The volume at which the weapon's energy extends varies according to the cube of the distance, but the area destroyed varies in the square of the distance. Thus, a bomb with a performance of 1 megaton would destroy 80 square miles. While 8 bombs, each with a performance of 125 kilotons, would destroy 160 square miles. Heat is a problem for those closest to the explosion.
Minor first-degree burns can occur up to 11 km (6.8 miles) away, and third-degree burns, which destroy and blister skin tissue, can affect anyone up to 8 km (5 miles) away. Third-degree burns that cover more than 24 percent of the body would likely be fatal if people don't get immediate medical attention. A nuclear war would produce enormous quantities of ozone-consuming chemicals, and studies suggest that even modest nuclear exchange would lead to unprecedented increases in ultraviolet exposure. The destructive effects of explosions extend miles from the point of detonation of a typical nuclear weapon, and the lethal consequences can cover communities hundreds of miles downwind of a single nuclear explosion.
Using updated models of Cold War nuclear explosions, the Wellerstein simulator can roughly predict the number of casualties and injuries from a nuclear bomb in a given location, large or small. A limited form of nuclear warfare would be like conventional conflict on the battlefield, but using low-performance tactical nuclear weapons. However, for more information on the current state of nuclear weapons in the world, including the scale of bombs, you can visit the Nuclear Notebook in the Bulletin of Atomic Scientists. The debate about the national and global effects of nuclear war continues, and it is unlikely that issues will be conclusively decided without the unfortunate experiment of real nuclear war.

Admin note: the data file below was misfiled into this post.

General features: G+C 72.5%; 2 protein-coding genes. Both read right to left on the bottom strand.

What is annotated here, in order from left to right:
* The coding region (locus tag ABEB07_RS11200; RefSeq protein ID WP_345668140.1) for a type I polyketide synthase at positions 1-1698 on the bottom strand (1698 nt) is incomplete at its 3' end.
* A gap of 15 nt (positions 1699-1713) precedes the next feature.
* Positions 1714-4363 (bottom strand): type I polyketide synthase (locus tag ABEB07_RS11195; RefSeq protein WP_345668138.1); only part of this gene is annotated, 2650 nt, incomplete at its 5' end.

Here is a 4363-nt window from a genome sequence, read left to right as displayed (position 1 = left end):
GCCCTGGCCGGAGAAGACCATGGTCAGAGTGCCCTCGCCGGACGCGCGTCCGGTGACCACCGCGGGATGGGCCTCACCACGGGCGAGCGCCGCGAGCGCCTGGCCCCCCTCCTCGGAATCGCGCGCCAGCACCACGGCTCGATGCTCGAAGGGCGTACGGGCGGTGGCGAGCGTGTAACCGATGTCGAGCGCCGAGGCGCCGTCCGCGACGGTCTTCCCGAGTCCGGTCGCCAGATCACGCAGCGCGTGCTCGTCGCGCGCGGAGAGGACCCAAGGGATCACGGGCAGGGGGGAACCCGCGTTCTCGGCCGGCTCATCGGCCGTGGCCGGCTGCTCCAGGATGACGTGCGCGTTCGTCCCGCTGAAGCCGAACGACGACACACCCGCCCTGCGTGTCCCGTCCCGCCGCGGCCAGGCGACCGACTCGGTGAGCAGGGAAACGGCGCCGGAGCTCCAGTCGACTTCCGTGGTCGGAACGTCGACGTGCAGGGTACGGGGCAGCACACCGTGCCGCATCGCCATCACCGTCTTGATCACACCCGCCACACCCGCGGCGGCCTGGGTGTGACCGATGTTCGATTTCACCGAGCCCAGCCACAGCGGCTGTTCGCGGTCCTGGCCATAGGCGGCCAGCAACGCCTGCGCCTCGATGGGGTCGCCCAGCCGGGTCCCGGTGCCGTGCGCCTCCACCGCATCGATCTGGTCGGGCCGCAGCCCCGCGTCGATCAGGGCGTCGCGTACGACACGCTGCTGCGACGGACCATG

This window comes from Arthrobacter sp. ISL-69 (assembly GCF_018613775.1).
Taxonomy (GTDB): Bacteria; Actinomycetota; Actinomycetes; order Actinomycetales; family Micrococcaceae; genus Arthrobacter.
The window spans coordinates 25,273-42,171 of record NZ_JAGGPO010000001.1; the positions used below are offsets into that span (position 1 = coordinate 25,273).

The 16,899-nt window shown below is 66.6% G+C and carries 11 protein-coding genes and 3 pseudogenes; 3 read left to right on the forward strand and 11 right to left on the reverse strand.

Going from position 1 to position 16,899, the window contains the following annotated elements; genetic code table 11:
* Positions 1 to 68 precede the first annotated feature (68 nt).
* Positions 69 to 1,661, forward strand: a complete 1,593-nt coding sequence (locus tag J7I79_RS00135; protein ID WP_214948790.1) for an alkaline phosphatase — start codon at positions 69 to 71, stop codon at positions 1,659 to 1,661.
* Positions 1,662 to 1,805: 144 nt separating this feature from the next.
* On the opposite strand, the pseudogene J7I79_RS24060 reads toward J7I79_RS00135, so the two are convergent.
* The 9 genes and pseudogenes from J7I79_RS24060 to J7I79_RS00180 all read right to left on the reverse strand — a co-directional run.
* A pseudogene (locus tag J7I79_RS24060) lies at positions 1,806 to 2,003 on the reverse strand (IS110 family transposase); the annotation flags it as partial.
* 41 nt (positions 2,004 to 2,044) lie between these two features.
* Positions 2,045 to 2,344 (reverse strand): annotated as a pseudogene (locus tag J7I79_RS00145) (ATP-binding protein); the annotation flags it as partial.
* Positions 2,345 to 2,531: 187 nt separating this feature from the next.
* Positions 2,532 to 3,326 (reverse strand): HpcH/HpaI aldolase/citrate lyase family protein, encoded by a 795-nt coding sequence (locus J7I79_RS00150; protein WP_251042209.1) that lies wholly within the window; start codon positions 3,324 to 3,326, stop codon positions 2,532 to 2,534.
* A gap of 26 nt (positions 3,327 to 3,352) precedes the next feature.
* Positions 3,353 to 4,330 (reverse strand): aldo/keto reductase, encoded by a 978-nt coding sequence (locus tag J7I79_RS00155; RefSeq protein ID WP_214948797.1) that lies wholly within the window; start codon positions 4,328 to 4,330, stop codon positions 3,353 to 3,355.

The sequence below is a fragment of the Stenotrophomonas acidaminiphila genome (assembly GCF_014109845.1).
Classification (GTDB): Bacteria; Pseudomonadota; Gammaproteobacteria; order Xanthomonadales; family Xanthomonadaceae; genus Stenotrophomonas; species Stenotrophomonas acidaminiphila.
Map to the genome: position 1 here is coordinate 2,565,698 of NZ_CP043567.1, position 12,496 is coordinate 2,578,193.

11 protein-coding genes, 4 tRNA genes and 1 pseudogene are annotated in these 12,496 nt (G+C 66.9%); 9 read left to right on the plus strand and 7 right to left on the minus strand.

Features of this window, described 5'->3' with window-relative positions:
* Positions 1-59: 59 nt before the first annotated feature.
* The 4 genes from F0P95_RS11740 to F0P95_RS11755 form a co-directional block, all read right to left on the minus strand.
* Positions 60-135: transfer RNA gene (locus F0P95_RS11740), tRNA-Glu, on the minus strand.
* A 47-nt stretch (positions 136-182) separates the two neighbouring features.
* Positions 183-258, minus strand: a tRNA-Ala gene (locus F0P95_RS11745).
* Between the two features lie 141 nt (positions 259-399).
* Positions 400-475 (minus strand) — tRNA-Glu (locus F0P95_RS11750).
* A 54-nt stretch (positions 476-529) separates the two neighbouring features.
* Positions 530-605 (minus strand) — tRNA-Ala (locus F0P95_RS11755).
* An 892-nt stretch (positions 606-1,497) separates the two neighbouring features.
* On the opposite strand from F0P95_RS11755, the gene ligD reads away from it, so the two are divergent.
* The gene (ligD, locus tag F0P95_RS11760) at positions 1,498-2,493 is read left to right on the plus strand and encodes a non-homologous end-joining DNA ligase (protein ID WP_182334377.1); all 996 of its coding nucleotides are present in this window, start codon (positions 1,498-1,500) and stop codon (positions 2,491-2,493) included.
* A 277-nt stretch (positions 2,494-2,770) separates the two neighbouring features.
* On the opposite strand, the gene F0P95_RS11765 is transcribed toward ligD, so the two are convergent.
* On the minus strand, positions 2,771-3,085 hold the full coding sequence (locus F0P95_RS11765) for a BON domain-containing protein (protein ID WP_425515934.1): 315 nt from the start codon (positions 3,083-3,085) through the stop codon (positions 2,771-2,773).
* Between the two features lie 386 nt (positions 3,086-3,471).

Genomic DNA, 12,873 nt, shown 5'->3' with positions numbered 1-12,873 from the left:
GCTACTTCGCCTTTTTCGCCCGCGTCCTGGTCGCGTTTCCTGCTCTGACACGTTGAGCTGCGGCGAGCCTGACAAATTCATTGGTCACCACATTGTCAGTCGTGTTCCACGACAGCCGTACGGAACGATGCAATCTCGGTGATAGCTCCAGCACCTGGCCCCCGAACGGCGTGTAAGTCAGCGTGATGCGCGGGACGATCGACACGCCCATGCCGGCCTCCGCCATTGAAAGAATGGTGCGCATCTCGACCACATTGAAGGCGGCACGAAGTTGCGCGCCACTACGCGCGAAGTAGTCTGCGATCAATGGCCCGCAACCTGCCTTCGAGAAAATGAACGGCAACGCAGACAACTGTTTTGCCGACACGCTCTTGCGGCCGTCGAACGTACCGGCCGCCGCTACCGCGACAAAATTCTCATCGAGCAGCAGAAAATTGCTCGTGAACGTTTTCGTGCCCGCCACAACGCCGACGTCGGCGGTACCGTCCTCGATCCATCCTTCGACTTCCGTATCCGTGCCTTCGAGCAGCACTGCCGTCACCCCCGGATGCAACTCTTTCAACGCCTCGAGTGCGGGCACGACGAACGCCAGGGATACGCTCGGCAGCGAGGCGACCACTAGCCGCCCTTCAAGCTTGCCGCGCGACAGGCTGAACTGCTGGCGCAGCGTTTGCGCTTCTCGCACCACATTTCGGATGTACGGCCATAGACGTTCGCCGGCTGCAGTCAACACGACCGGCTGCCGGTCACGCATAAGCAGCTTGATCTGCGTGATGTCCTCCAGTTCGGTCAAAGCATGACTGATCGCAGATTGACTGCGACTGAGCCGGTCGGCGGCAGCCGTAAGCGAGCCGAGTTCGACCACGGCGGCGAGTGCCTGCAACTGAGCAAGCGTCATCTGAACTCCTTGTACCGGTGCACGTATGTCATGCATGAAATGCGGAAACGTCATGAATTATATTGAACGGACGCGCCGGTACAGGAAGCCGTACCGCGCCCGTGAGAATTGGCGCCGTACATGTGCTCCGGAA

But can we eliminate nuclear weapons? Should we? What risks could such removal entail? Those are the real issues in the ongoing debates on the future of nuclear weapons. Direct Radiation Nuclear radiation produced in the actual detonation of a nuclear weapon and which constitutes the most immediate effect on the surrounding environment. This was counterproductive, as Sagan was ridiculed by aggressive physicists such as Edward Teller, who had an interest in perpetuating the myth that nuclear war could be won and the belief that a missile defense system could protect the united states from nuclear attack. The most immediate effect of a nuclear explosion is an intense burst of nuclear radiation, mainly gamma rays and neutrons.
Nuclear Winter A substantial reduction in global temperature that could result from the injection of soot into the atmosphere during a nuclear war.